Why are the fields of science and technology still considered to be predominantly male professions? The Madame Curie Complex moves beyond the most common explanations -- limited access to professional training, lack of resources, exclusion from social networks of men -- to give historical context and unexpected revelations about women's contributions to the sciences. Exploring the lives of Jane Goodall, Rosalind Franklin, Rosalyn Yalow, Barbara McClintock, Rachel Carson, and the women of the Manhattan Project, Julie Des Jardins considers their personal and professional stories in relation to their male counterparts -- Albert Einstein, Robert Oppenheimer, Enrico Fermi -- to demonstrate how the gendered culture of science molds the methods, structure, and experience of the work. With lively anecdotes and vivid detail, The Madame Curie Complex reveals how women scientists have often asked different questions, used different methods, come up with different explanations for phenomena in the natural world, and how they have forever transformed a scientist's role.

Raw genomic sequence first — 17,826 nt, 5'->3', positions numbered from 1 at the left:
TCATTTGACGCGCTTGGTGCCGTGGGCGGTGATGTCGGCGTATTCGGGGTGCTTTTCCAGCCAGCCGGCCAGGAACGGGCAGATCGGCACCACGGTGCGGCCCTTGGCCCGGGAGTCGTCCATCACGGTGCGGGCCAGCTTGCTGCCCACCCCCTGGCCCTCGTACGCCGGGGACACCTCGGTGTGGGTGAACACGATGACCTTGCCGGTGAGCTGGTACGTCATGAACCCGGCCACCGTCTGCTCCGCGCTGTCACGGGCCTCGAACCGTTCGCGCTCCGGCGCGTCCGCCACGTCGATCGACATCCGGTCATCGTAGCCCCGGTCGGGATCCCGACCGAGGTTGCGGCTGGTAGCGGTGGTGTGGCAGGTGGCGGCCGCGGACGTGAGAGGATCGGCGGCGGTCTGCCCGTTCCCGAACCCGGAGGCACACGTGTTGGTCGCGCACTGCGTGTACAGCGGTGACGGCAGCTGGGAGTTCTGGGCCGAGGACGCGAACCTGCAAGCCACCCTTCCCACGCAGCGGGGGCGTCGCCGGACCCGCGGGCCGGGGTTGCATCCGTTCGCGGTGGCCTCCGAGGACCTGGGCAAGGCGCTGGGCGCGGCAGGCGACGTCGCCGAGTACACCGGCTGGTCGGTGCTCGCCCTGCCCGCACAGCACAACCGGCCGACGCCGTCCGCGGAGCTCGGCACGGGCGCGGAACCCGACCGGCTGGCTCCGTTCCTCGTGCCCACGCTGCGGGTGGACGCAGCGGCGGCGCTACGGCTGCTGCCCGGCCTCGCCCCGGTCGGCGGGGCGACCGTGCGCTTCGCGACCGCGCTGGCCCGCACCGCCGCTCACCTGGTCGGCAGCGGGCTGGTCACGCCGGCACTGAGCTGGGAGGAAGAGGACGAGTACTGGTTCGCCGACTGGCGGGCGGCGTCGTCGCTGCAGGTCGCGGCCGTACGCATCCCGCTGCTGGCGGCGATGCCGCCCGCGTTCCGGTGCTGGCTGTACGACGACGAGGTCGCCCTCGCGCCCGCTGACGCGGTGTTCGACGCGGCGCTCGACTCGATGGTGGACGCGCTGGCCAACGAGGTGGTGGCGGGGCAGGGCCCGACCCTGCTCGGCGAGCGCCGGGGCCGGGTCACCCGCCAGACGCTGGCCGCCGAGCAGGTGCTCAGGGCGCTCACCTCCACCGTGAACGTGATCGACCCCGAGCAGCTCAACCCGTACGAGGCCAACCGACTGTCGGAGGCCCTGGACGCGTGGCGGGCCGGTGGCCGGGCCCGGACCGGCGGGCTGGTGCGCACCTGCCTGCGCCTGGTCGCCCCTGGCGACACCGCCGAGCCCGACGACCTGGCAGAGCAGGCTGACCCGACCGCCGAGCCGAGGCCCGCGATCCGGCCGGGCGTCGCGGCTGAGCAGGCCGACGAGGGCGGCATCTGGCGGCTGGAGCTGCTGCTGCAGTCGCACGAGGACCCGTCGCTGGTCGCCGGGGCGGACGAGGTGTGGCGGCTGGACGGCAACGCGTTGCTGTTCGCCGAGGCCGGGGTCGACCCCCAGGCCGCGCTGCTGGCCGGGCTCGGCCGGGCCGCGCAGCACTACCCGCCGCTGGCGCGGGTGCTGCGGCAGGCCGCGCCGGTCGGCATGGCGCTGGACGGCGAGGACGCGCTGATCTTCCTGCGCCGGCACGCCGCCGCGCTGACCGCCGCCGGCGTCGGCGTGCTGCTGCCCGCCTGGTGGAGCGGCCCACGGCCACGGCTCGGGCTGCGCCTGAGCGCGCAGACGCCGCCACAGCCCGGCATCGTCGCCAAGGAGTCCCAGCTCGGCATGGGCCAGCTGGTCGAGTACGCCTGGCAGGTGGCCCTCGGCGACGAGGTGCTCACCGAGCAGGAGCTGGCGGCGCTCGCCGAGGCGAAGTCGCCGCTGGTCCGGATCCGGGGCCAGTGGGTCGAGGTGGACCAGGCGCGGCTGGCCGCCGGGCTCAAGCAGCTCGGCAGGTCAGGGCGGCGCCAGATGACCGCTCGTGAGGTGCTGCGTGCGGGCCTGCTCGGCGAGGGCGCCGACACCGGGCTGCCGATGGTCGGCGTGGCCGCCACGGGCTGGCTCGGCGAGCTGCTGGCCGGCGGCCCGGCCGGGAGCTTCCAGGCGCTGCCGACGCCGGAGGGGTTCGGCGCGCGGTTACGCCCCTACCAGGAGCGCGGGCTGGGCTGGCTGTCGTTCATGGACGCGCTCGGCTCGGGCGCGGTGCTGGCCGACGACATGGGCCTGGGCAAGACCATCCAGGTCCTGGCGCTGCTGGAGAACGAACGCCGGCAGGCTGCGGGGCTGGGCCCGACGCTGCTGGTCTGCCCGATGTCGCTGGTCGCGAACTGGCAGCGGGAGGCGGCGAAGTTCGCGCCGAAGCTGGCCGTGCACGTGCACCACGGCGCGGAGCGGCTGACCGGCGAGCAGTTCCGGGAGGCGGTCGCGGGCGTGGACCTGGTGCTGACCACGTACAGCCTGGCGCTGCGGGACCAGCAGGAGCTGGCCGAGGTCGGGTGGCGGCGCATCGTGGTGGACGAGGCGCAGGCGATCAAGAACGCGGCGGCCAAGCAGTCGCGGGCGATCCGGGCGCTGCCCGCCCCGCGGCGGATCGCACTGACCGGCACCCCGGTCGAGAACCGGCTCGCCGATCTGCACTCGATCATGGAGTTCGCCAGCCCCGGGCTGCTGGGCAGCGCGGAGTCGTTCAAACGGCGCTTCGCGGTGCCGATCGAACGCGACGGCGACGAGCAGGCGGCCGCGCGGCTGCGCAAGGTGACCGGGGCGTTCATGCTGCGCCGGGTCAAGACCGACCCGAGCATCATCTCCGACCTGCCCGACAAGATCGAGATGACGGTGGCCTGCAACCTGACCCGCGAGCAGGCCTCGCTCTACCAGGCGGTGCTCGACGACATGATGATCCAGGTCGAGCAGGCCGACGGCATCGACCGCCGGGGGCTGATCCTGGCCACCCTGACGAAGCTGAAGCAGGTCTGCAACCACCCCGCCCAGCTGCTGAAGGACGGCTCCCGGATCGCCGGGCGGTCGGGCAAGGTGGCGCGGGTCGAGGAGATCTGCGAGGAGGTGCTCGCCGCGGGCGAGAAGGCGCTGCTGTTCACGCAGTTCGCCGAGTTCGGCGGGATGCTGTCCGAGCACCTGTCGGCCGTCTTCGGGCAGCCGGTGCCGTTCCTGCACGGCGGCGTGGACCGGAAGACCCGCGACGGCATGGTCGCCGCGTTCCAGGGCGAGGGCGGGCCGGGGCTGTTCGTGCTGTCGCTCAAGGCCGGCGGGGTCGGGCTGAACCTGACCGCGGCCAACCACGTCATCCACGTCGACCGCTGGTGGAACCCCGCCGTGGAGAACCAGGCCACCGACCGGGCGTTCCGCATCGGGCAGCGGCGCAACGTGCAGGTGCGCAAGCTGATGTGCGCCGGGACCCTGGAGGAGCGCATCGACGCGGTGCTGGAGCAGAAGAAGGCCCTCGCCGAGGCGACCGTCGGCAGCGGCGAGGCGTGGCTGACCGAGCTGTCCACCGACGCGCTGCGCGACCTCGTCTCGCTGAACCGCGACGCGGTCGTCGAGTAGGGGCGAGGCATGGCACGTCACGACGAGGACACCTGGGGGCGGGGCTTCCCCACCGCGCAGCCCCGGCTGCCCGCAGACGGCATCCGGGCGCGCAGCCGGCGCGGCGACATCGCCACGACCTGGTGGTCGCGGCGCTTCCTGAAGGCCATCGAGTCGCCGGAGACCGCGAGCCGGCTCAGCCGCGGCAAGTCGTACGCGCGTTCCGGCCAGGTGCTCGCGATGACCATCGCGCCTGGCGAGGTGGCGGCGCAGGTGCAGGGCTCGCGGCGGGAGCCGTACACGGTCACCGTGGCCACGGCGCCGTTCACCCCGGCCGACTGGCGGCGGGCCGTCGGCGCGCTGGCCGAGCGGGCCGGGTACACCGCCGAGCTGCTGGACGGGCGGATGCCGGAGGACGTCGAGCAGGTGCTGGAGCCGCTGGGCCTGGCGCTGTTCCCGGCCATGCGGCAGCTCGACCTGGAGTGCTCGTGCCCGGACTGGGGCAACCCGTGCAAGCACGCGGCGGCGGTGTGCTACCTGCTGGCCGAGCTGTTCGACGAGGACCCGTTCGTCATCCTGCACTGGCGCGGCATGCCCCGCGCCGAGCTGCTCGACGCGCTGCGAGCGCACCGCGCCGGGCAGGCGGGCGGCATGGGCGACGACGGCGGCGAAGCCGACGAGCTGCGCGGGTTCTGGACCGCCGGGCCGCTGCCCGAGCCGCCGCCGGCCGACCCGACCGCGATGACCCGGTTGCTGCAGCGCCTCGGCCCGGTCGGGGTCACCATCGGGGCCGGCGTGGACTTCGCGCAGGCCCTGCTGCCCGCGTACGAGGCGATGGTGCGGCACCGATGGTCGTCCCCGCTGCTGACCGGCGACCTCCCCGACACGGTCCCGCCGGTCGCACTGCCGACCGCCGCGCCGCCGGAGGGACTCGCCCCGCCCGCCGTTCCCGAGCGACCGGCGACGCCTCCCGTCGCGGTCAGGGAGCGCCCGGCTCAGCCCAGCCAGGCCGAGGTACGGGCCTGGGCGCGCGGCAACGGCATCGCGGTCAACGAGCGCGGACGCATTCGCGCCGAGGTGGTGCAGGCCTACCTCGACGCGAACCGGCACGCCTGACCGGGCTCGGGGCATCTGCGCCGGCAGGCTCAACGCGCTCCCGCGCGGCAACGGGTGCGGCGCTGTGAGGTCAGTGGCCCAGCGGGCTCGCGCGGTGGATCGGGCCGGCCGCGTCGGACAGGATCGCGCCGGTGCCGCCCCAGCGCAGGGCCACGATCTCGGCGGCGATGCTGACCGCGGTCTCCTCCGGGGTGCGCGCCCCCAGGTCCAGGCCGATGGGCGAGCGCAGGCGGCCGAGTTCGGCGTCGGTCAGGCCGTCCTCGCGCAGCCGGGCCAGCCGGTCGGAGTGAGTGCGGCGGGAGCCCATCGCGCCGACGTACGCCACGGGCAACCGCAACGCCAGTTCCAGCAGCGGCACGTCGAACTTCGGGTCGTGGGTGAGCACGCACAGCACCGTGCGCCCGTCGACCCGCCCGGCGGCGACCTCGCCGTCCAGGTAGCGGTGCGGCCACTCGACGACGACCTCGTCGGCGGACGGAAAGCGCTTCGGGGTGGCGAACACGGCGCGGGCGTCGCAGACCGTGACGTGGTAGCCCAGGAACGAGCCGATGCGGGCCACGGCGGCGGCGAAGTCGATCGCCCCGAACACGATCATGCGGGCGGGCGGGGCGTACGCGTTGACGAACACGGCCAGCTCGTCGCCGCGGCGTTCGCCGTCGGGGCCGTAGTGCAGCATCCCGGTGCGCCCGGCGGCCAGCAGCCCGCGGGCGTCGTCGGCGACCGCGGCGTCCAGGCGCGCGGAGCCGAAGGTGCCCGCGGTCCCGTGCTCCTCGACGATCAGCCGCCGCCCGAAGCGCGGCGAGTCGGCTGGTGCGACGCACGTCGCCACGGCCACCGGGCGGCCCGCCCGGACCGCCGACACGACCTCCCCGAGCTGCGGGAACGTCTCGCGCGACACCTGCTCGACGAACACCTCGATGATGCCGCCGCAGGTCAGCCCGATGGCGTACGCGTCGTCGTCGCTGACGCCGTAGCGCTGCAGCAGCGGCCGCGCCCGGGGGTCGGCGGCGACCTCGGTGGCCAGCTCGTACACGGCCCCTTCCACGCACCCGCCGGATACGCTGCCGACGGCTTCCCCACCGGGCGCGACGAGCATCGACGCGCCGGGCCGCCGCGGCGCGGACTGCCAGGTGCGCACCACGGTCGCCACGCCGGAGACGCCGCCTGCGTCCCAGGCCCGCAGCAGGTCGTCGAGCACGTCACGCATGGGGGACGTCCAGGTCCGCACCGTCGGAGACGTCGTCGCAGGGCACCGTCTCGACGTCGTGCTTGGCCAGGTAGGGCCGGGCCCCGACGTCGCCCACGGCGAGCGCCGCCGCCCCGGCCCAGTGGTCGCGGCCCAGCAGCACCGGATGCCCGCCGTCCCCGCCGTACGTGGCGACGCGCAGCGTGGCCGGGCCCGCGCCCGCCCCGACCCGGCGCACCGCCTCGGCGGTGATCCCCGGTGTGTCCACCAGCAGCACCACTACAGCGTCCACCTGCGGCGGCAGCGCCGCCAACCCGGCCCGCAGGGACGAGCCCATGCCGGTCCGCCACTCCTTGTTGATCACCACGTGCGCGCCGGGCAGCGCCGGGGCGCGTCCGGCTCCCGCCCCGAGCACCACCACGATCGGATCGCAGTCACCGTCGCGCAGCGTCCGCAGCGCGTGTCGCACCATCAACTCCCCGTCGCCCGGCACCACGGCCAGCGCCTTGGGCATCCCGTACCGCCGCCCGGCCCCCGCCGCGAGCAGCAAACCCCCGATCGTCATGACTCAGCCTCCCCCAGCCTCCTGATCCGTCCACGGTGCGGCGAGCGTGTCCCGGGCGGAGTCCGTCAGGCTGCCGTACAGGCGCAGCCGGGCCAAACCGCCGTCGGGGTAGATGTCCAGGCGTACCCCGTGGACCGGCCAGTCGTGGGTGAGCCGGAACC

The Madame Curie Complex is available now on The Feminist Press website.
Women in Science: Then and NowVivian GornickThe Feminist Press"Opens the discussion about women's diverse problems and ambitions in science." --The New York Times Book ReviewWomen in Science: Then and Now, the newly revised 25th anniversary edition of the seminal anthology of interviews with female scientists, hits bookstores in March 2009. Acclaimed writer and journalist Vivian Gornick interviews famous and lesser-known scientists, compares their experiences from 1983 with now, and shows that, although not much has changed in the world of science, what is different is women's expectations that they can and will succeed.Everything, from the disparaging comments by Harvard’s then-president to government reports and media coverage, focuses on the ways in which women supposedly can’t do science. Gornick’s original 100 interviews show how deep and severe discriminations against women have been in all the scientific fields. Her new interviews, with some of the same women she spoke to twenty-five years ago, provide a fresh description of the hard times and great successes these women have experienced.For more information on this book and how to order, please visit the Feminist Press website.